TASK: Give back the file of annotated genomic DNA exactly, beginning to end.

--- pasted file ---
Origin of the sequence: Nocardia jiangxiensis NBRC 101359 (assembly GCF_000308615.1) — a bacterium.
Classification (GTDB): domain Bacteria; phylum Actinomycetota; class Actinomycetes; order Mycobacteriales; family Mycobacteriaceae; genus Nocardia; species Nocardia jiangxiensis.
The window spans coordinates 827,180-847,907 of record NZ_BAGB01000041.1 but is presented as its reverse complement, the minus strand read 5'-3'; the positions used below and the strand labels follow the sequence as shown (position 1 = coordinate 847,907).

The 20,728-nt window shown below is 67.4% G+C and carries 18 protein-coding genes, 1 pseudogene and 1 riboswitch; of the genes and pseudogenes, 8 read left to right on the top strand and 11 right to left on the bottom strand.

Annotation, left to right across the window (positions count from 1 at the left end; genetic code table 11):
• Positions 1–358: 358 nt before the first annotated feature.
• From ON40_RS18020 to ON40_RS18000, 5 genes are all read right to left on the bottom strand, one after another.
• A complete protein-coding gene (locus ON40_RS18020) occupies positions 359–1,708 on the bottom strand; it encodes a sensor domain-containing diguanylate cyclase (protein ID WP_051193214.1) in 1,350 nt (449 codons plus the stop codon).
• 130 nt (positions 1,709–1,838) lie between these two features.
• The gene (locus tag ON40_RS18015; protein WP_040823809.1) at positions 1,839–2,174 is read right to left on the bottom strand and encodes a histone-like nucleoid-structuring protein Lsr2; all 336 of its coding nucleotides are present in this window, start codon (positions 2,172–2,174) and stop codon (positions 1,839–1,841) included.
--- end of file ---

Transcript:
Origin of the sequence: Nocardia jiangxiensis NBRC 101359 (assembly GCF_000308615.1) — a bacterium.
Classification (GTDB): domain Bacteria; phylum Actinomycetota; class Actinomycetes; order Mycobacteriales; family Mycobacteriaceae; genus Nocardia; species Nocardia jiangxiensis.
The window spans coordinates 827,180-847,907 of record NZ_BAGB01000041.1 but is presented as its reverse complement, the minus strand read 5'-3'; the positions used below and the strand labels follow the sequence as shown (position 1 = coordinate 847,907).

The 20,728-nt window shown below is 67.4% G+C and carries 18 protein-coding genes, 1 pseudogene and 1 riboswitch; of the genes and pseudogenes, 8 read left to right on the top strand and 11 right to left on the bottom strand.

Annotation, left to right across the window (positions count from 1 at the left end; genetic code table 11):
• Positions 1–358: 358 nt before the first annotated feature.
• From ON40_RS18020 to ON40_RS18000, 5 genes are all read right to left on the bottom strand, one after another.
• A complete protein-coding gene (locus ON40_RS18020) occupies positions 359–1,708 on the bottom strand; it encodes a sensor domain-containing diguanylate cyclase (protein ID WP_051193214.1) in 1,350 nt (449 codons plus the stop codon).
• 130 nt (positions 1,709–1,838) lie between these two features.
• The gene (locus tag ON40_RS18015; protein WP_040823809.1) at positions 1,839–2,174 is read right to left on the bottom strand and encodes a histone-like nucleoid-structuring protein Lsr2; all 336 of its coding nucleotides are present in this window, start codon (positions 2,172–2,174) and stop codon (positions 1,839–1,841) included.